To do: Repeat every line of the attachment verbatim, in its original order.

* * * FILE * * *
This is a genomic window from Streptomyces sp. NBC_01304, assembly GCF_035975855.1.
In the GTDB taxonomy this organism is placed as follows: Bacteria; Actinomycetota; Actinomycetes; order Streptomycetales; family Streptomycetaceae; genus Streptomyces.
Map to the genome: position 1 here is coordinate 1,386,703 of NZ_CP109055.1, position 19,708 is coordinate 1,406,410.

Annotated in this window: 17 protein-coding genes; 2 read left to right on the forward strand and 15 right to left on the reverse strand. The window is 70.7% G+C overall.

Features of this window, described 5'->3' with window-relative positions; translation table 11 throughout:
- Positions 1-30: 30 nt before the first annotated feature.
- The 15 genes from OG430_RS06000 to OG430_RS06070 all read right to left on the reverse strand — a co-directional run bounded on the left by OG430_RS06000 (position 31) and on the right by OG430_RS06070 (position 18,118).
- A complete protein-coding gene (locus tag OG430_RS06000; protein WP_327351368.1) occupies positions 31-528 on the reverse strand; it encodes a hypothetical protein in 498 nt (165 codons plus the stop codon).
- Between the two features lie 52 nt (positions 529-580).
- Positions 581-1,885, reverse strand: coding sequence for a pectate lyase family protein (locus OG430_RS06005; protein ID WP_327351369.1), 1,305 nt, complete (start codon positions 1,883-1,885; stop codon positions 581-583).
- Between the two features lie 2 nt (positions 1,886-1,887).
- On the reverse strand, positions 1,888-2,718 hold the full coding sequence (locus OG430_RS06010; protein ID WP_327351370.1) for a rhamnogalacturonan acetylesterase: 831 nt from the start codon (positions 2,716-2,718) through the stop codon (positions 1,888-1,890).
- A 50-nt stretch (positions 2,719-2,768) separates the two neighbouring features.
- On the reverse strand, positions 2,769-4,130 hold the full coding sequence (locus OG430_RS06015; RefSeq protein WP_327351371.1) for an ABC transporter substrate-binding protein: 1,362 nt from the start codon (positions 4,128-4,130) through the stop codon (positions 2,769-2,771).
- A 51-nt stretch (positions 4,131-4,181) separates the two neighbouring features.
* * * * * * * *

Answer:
This is a genomic window from Streptomyces sp. NBC_01304, assembly GCF_035975855.1.
In the GTDB taxonomy this organism is placed as follows: Bacteria; Actinomycetota; Actinomycetes; order Streptomycetales; family Streptomycetaceae; genus Streptomyces.
Map to the genome: position 1 here is coordinate 1,386,703 of NZ_CP109055.1, position 19,708 is coordinate 1,406,410.

Annotated in this window: 17 protein-coding genes; 2 read left to right on the forward strand and 15 right to left on the reverse strand. The window is 70.7% G+C overall.

Features of this window, described 5'->3' with window-relative positions; translation table 11 throughout:
- Positions 1-30: 30 nt before the first annotated feature.
- The 15 genes from OG430_RS06000 to OG430_RS06070 all read right to left on the reverse strand — a co-directional run bounded on the left by OG430_RS06000 (position 31) and on the right by OG430_RS06070 (position 18,118).
- A complete protein-coding gene (locus tag OG430_RS06000; protein WP_327351368.1) occupies positions 31-528 on the reverse strand; it encodes a hypothetical protein in 498 nt (165 codons plus the stop codon).
- Between the two features lie 52 nt (positions 529-580).
- Positions 581-1,885, reverse strand: coding sequence for a pectate lyase family protein (locus OG430_RS06005; protein ID WP_327351369.1), 1,305 nt, complete (start codon positions 1,883-1,885; stop codon positions 581-583).
- Between the two features lie 2 nt (positions 1,886-1,887).
- On the reverse strand, positions 1,888-2,718 hold the full coding sequence (locus OG430_RS06010; protein ID WP_327351370.1) for a rhamnogalacturonan acetylesterase: 831 nt from the start codon (positions 2,716-2,718) through the stop codon (positions 1,888-1,890).
- A 50-nt stretch (positions 2,719-2,768) separates the two neighbouring features.
- On the reverse strand, positions 2,769-4,130 hold the full coding sequence (locus OG430_RS06015; RefSeq protein WP_327351371.1) for an ABC transporter substrate-binding protein: 1,362 nt from the start codon (positions 4,128-4,130) through the stop codon (positions 2,769-2,771).
- A 51-nt stretch (positions 4,131-4,181) separates the two neighbouring features.